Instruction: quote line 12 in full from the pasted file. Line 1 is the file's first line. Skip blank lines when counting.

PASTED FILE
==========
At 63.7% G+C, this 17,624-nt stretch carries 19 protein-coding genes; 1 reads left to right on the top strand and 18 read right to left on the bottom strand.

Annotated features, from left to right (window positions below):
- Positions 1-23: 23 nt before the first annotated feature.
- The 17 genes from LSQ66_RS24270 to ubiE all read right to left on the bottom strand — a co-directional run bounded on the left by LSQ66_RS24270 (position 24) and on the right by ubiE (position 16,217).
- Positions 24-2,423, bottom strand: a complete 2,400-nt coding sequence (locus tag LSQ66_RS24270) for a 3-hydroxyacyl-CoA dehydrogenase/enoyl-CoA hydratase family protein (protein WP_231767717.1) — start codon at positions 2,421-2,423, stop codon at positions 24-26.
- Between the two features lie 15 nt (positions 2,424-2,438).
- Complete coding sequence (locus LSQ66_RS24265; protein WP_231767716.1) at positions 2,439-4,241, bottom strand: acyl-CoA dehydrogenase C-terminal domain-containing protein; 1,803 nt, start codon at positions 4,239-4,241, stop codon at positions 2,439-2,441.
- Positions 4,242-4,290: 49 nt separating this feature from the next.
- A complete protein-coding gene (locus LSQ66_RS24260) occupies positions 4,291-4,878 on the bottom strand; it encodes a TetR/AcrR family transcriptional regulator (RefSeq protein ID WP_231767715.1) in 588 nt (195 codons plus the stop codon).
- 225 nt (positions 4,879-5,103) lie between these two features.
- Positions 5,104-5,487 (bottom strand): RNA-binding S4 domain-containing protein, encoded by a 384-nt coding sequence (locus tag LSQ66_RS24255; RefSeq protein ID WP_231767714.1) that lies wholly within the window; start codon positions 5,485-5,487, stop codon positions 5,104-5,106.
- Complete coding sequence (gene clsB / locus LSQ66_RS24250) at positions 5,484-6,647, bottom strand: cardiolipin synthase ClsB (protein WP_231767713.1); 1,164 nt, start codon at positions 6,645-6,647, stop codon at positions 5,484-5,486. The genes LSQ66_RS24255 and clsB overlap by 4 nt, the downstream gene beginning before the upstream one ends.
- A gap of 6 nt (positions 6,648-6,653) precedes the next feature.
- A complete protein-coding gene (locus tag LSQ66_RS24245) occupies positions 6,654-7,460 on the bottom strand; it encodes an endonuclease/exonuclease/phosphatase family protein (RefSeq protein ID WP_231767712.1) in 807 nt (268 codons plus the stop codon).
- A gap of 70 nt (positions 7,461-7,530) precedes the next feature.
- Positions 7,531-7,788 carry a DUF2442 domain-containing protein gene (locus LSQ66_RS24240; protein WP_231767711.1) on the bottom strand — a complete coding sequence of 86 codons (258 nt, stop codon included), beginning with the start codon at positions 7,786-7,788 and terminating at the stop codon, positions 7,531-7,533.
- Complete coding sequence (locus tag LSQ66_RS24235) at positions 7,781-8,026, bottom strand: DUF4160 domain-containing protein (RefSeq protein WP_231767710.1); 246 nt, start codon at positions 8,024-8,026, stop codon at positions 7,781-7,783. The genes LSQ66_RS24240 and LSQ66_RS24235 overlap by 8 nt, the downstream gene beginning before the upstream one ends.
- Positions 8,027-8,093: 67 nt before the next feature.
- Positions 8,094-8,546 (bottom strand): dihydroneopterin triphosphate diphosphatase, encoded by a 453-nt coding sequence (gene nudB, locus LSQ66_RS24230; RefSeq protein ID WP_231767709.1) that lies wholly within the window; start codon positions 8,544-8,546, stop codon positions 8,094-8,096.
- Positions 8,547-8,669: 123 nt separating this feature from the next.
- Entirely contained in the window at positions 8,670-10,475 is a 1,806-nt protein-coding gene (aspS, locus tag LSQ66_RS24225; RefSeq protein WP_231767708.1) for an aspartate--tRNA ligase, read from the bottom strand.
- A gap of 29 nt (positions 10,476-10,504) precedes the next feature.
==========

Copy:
- Complete coding sequence (gene clsB / locus LSQ66_RS24250) at positions 5,484-6,647, bottom strand: cardiolipin synthase ClsB (protein WP_231767713.1); 1,164 nt, start codon at positions 6,645-6,647, stop codon at positions 5,484-5,486. The genes LSQ66_RS24255 and clsB overlap by 4 nt, the downstream gene beginning before the upstream one ends.